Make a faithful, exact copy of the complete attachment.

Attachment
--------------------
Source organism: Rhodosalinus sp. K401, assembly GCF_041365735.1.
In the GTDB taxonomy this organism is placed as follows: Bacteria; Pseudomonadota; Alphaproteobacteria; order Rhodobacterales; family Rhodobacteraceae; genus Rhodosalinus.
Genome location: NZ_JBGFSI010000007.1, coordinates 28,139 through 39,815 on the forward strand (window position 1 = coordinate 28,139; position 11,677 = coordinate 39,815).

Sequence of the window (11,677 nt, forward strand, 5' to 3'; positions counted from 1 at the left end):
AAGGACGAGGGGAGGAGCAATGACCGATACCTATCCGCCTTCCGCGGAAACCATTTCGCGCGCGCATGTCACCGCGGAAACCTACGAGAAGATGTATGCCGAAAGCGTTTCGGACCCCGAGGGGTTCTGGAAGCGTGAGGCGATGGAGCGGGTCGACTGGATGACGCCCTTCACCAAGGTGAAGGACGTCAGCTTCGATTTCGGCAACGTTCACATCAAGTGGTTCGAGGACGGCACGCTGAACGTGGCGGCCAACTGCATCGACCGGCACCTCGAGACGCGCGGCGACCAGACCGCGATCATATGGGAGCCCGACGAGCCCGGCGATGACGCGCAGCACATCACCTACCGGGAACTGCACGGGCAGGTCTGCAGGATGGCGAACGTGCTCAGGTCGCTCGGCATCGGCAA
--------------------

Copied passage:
Source organism: Rhodosalinus sp. K401, assembly GCF_041365735.1.
In the GTDB taxonomy this organism is placed as follows: Bacteria; Pseudomonadota; Alphaproteobacteria; order Rhodobacterales; family Rhodobacteraceae; genus Rhodosalinus.
Genome location: NZ_JBGFSI010000007.1, coordinates 28,139 through 39,815 on the forward strand (window position 1 = coordinate 28,139; position 11,677 = coordinate 39,815).

Sequence of the window (11,677 nt, forward strand, 5' to 3'; positions counted from 1 at the left end):
AAGGACGAGGGGAGGAGCAATGACCGATACCTATCCGCCTTCCGCGGAAACCATTTCGCGCGCGCATGTCACCGCGGAAACCTACGAGAAGATGTATGCCGAAAGCGTTTCGGACCCCGAGGGGTTCTGGAAGCGTGAGGCGATGGAGCGGGTCGACTGGATGACGCCCTTCACCAAGGTGAAGGACGTCAGCTTCGATTTCGGCAACGTTCACATCAAGTGGTTCGAGGACGGCACGCTGAACGTGGCGGCCAACTGCATCGACCGGCACCTCGAGACGCGCGGCGACCAGACCGCGATCATATGGGAGCCCGACGAGCCCGGCGATGACGCGCAGCACATCACCTACCGGGAACTGCACGGGCAGGTCTGCAGGATGGCGAACGTGCTCAGGTCGCTCGGCATCGGCAA